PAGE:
Plant water needs graph

Besides their lower water footprint, California native plants need less maintenance, no pesticides or fertilizers, and provide habitat and food for native pollinators (birds, bees, and butterflies). If you want to see and hear birds in your garden, there is no better way.

Drip (or MicroIrrigation) and Subsurface Irrigation

These systems deliver water directly to the root zones of plants. They are low-flow and low-pressure systems that slowly provide water directly to the soil allowing for better penetration, virtually eliminating evaporation and wind losses (can be more than 50% in spray systems), and reducing runoff. The USEPA has microirrigation guides for irrigation professionals and homeowners describing these systems' benefits, design, and installation requirements. Visit for Thousand Oaks requirements and additional resources.

Subsurface irrigation systems are low-pressure, high-efficiency systems that use buried tubes or drip tape to deliver water. These technologies were developed for agriculture in semi-arid, hot, or windy areas with limited water availability – a perfect description of Thousand Oaks' conditions. Since the water is delivered below the surface, soil crusting, runoff, wind, and surface evaporation are eliminated.

Turf/lawn options

While most lawn grasses require a lot of water and are thus highly discouraged, combining subsurface irrigation with high-quality soil and native- or drought-tolerant grass can provide an area for the kids or dogs to play that can withstand many irrigation restrictions. See options for native and drought tolerant grasses at these links.


Zones should segregate plants based on their water needs. This allows for high water use plants to be watered on a different schedule than low water need plants. However, many homeowners have historically divided their yards into zones based on layout, resulting in trees and shrubs utilizing the same irrigation schedule as surrounding turf.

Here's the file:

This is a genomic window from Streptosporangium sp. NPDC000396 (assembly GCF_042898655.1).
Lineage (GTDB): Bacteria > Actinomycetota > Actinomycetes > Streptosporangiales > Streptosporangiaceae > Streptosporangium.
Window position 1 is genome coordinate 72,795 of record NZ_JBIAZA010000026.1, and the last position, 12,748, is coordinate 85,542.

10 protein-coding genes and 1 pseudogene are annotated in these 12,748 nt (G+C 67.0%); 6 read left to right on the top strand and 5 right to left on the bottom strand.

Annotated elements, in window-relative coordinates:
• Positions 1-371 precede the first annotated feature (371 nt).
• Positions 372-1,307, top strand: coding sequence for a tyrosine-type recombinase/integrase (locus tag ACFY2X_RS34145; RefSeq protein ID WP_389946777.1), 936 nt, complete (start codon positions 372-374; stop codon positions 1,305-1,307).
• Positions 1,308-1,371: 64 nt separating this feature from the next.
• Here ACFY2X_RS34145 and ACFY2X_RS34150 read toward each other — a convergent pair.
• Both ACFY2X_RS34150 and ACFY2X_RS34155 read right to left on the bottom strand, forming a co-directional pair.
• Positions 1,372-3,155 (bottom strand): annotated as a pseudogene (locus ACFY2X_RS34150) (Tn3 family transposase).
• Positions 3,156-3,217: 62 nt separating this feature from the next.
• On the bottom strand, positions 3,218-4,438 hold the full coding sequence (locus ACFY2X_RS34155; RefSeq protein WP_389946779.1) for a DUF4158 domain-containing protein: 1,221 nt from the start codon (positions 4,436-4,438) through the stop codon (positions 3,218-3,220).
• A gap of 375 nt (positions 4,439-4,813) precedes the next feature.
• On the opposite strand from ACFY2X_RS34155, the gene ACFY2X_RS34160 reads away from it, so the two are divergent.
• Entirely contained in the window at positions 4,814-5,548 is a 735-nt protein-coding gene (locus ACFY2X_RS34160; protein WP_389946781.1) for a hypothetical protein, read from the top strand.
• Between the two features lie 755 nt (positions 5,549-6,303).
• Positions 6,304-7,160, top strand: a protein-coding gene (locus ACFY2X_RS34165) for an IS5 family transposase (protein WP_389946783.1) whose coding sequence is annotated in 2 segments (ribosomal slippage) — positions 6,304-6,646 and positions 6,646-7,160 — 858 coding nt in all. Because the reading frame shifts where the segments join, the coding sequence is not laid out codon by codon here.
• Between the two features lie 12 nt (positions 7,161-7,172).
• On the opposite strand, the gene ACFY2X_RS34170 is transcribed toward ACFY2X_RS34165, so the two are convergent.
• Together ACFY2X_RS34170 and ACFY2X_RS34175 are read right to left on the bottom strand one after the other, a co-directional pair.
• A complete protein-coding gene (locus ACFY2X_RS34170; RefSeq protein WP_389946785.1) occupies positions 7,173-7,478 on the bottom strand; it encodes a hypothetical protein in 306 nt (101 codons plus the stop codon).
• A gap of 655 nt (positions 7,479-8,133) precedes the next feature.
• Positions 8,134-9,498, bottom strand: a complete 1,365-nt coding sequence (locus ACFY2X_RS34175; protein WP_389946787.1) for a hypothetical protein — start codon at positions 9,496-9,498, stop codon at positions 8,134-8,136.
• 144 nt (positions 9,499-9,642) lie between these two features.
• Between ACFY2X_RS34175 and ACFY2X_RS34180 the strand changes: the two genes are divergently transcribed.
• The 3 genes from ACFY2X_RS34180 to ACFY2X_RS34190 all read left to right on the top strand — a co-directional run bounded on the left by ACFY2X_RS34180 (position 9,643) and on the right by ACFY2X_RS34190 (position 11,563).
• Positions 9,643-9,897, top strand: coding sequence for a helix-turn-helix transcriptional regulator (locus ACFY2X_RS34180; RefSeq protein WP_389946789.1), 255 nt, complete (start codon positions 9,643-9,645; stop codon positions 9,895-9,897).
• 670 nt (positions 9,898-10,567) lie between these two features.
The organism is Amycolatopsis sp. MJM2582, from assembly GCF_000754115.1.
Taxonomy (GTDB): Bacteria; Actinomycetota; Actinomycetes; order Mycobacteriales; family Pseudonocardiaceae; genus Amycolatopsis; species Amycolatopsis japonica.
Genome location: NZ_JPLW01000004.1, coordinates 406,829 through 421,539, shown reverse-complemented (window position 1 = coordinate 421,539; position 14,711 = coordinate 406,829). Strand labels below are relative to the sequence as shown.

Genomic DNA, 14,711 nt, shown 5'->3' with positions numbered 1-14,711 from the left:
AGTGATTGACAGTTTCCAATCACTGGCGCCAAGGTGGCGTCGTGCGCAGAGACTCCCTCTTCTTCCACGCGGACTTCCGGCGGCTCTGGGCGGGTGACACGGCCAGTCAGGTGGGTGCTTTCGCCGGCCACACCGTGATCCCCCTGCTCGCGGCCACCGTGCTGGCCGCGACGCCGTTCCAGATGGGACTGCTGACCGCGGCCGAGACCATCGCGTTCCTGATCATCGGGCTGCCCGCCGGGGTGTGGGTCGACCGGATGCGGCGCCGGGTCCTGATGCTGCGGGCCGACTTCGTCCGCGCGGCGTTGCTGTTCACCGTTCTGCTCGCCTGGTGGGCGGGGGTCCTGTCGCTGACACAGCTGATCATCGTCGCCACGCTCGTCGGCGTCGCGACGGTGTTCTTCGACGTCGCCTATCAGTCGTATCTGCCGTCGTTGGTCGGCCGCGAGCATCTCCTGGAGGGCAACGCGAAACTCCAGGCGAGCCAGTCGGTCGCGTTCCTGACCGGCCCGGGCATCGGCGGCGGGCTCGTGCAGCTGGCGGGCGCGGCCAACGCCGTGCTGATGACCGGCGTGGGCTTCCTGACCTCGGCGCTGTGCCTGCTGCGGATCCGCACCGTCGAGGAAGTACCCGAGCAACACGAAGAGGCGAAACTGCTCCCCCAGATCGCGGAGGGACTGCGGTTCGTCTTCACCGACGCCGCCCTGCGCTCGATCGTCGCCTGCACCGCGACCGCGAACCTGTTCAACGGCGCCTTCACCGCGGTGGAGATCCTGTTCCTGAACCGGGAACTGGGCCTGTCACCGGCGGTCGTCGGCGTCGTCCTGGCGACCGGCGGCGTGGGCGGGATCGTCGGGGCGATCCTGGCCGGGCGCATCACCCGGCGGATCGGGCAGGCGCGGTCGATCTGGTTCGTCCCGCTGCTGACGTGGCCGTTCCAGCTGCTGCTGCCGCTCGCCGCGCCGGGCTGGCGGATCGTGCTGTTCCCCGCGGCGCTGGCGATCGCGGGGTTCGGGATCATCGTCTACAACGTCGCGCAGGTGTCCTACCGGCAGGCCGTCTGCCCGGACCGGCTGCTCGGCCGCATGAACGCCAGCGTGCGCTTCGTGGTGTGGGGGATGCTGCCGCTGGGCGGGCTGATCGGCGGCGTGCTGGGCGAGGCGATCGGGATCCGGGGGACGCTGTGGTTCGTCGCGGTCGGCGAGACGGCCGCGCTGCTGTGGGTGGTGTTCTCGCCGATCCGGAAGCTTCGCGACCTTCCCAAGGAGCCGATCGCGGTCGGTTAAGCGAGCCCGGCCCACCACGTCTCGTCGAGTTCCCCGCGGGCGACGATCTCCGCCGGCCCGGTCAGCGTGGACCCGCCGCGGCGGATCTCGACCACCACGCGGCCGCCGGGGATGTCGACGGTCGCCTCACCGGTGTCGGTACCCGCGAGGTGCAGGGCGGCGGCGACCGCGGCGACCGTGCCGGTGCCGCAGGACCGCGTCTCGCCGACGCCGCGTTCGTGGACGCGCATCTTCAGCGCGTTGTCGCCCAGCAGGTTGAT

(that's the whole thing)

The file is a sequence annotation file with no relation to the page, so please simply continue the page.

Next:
Take this opportunity to layout future zones segregated by plant watering needs allowing for drought restrictions. During a severe drought, grasses and annuals are sacrificed to provide sufficient water for keeping trees and shrubs alive. Therefore, placing grasses and annuals in different zones from trees and shrubs makes it easy to shut off their irrigation during a drought while still watering your trees. California natives only need irrigation once to twice a month, whereas trees need periodic deep watering to establish deep roots, which help them to survive droughts.


California Native Plant Nurseries (check hours and days of operation)

Recent Los Angeles Times articles (some articles may require a subscription)

For more information, FAQs, resources, and specific water conservation requirements, visit our dedicated water website at Rebates for turf removal (up to $3 per square foot) and other water efficiency measures are available at